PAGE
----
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Since man’s earliest attempts at replacing missing teeth, a wide variety of materials were placed into the gums and sockets of extracted teeth, including seashells, bone, other people’s teeth in the vain hope of getting something to integrate with the jawbone.
In the 1960s, a very clever man called Branemark, discovered the holy grail for dentists when he realised that pure titanium placed into bone would activate the bone healing process and lock the two together.
Shortly afterwards the long process of developing a predictable way to use this phenomenon to support replacement teeth began.
Early attempts were a little on the crude side, and the prognosis was far from predictable, but over the last forty years researchers have developed better designs and surface treatments to give a very reliable and versatile management tool for missing teeth.
There are many manufacturers of implants, and generally they are fairly similar with a threaded screw milled to very high tolerances and with internal fixing points to hold and support various structures within the mouth.
I personally trained on three different systems under Prof. Cemal Ucer, who has trained hundreds of implantologists over the years. For me there was no choice as to which system I would go on to use in my everyday practice, as Straumann uses a very versatile placement system which allows me to direct the implant very precisely to avoid neighbouring structures unlike some other systems which “ self – tap “ and are therefore susceptible to being driven off track by local variations in bone density.
There are essentially three treatment options when using implants:
This is the primary indication, where an implant is placed where a single tooth has been lost. Traditional dental solutions included a removable denture (not very nice to have to wear) or a bridge which often involved the need to cut down the neighbouring tooth or teeth to support the false tooth.
Nowadays, a titanium implant is a simple, freestanding unit which supports a single crown, avoiding either of the above unpleasant outcomes.
The long-term prognosis is excellent, and this has become the benchmark treatment for single spaces.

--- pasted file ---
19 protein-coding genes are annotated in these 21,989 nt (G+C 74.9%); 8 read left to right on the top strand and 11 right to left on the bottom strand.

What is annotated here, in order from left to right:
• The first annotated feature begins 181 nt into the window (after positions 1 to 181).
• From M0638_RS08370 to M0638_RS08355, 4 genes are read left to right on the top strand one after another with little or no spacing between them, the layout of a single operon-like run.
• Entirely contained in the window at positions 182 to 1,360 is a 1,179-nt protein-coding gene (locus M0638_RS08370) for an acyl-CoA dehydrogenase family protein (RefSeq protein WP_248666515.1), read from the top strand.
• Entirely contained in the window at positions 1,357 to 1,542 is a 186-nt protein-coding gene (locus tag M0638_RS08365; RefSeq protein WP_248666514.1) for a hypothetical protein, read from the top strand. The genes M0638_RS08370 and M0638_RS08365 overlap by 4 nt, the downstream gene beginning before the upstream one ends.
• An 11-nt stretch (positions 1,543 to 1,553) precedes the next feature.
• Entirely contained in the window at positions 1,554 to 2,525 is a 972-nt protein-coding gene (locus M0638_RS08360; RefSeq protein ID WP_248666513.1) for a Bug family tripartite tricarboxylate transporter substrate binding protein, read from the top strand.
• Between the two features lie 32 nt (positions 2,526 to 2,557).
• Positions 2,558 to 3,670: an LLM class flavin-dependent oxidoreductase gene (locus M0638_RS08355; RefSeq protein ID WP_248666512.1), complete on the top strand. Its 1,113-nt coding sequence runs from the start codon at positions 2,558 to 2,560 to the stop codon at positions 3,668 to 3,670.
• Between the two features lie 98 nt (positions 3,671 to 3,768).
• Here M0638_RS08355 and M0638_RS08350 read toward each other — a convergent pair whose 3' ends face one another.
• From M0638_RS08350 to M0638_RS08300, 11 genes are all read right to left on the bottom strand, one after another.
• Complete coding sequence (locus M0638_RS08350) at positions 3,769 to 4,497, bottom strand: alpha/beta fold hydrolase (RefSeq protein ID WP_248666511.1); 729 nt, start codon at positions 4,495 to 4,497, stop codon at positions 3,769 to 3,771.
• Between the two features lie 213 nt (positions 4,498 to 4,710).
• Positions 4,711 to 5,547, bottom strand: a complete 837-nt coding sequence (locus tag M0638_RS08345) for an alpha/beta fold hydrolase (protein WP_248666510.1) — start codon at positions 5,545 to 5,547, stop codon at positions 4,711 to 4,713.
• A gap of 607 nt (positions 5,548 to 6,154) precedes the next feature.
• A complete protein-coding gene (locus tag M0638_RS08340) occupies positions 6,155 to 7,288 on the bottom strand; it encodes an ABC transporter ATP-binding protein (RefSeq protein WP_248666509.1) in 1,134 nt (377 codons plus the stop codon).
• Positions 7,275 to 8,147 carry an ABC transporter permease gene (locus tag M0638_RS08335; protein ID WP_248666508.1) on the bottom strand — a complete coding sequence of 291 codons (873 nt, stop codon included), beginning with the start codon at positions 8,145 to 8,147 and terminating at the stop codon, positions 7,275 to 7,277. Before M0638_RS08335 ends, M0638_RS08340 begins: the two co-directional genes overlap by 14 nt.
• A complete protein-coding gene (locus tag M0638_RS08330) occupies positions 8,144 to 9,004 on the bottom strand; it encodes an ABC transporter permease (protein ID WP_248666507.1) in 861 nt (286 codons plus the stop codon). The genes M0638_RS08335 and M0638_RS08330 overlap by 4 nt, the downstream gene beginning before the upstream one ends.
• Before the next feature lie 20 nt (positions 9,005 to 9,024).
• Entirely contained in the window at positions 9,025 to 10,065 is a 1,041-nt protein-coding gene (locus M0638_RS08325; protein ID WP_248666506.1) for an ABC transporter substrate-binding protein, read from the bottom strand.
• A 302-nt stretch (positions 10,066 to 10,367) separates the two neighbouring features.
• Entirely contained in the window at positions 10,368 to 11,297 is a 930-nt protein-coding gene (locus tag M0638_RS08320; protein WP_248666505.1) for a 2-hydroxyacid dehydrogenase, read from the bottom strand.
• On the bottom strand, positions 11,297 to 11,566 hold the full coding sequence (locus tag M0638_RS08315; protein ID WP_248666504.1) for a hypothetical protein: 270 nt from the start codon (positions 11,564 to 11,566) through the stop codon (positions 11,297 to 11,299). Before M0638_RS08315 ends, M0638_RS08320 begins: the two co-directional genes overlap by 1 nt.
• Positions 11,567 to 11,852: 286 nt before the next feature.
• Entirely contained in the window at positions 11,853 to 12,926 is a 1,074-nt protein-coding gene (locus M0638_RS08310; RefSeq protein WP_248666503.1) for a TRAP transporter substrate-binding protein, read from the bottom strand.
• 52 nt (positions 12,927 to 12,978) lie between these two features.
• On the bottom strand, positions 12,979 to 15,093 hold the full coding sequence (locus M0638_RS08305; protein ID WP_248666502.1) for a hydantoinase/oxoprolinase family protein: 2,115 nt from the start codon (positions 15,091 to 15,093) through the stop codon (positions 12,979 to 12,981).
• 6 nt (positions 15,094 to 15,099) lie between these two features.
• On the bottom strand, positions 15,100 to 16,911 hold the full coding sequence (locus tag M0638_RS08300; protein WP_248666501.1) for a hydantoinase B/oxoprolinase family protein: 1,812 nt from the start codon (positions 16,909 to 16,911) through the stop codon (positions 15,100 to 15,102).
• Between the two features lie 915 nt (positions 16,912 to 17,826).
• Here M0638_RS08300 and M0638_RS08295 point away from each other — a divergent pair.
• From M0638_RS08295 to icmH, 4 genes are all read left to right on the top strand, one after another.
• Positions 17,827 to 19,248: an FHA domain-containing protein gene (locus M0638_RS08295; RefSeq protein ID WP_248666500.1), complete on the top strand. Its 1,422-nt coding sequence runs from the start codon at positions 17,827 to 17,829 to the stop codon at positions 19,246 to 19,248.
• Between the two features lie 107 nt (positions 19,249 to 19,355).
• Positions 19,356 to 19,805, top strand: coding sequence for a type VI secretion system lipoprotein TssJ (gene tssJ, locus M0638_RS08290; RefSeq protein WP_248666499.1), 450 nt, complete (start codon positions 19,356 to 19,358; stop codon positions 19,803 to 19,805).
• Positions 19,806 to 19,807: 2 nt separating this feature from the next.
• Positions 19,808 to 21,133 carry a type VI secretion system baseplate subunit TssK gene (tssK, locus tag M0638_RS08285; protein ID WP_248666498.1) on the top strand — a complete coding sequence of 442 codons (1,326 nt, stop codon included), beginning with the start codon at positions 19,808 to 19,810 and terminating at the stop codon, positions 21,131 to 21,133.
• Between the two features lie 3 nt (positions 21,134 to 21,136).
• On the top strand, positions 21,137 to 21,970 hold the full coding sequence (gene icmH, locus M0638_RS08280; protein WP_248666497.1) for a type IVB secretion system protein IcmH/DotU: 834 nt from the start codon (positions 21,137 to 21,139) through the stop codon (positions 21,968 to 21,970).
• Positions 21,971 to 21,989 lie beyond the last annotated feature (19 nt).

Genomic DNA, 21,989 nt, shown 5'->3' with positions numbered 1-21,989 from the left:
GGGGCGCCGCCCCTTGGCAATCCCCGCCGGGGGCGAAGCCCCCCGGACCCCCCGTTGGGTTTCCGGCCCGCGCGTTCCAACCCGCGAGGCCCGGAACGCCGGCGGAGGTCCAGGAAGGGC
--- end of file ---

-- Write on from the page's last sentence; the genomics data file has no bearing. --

Where several neighbouring teeth have been lost, a very useful technique is to place an implant at either end of the space. Preferably these are placed parallel to each other, allowing the implants to support a screw-retained bridge.
This can be extended to a full arch supported by a minimum of six implants. There are several variations on this theme, including a whole arch on four implants, but many implantologists question the predictability of so much force being applied to so few implants.
Where many teeth have been lost, fixed bridgework is sometimes not indicated and a removable denture supported and retained by several implants can provide a better solution.
This can be as simple as using two implants in the lower arch to carry locators. These are similar to press studs, and are a very simple way of stabilising a lower denture in particular.
Whatever the proposed indication, there are several things to consider.
The main concern is to ensure that the implants will last as long as possible. Well-placed implants loaded correctly should last for many years. There are Straumann implants still in function after thirty years, although obviously this would be foolish to promise as so many uncontrolled variables exist beyond our control once the patient has left the surgery.
There are certain well-researched factors which can have a negative impact on implants and may preclude their use, but should certainly be part of the treatment planning conversation.
This is harmful to the bloodflow and general health of the gums around implants. This can lead to gum disease and untreated can lead to bone-loss around the implant (peri-implantitis).
In certain circumstances, this can be identified and remediated but this can often lead to premature loss of the implant. Once lost, it is often possible to place a bone-graft, allow bone to grow into the graft, then return to place a new implant nine months later.
Patients who smoke, especially if this is more than ten per day, should think carefully about whether or not the sometimes significant investment in time and money would be sensible if they are undermining the long-term prognosis.
This very common condition has been shown to adversely affect the way our white blood cells move through tissues to fight infection. Many studies have shown diabetes, especially when unstable, to significantly reduce success in implants
Well-controlled diabetes appears to have a relatively low impact on outcomes, but again this should be taken into consideration when planning.
Poor plaque control
This is the easiest thing to control, as regular care with a dental hygienist and plenty of professional nagging from the team can help implant patients to keep their plaque control at the highest levels possible, minimising the risk of early loss.
The presence of infection anywhere in the mouth but especially around neighbouring teeth can lead to implants failing to osseointegrate, so we always take a series of x-rays to check all is well before commencing with implant placement. It is also crucial that any gum disease present is thoroughly dealt with before implant treatment begins.
Enough of the serious stuff!
Implants are an excellent way to close spaces left by dental disease and trauma, and have become an integral part of modern dentistry, making the wearing of unstable, loose dentures unnecessary and avoiding the need to damage healthy teeth to provide fixed bridgework.
Well cared for, they can last and provide useful function for many years and, unlike teeth, they very rarely break, can’t decay and don’t have those inconvenient nerves that can make life such fun when teeth go wrong.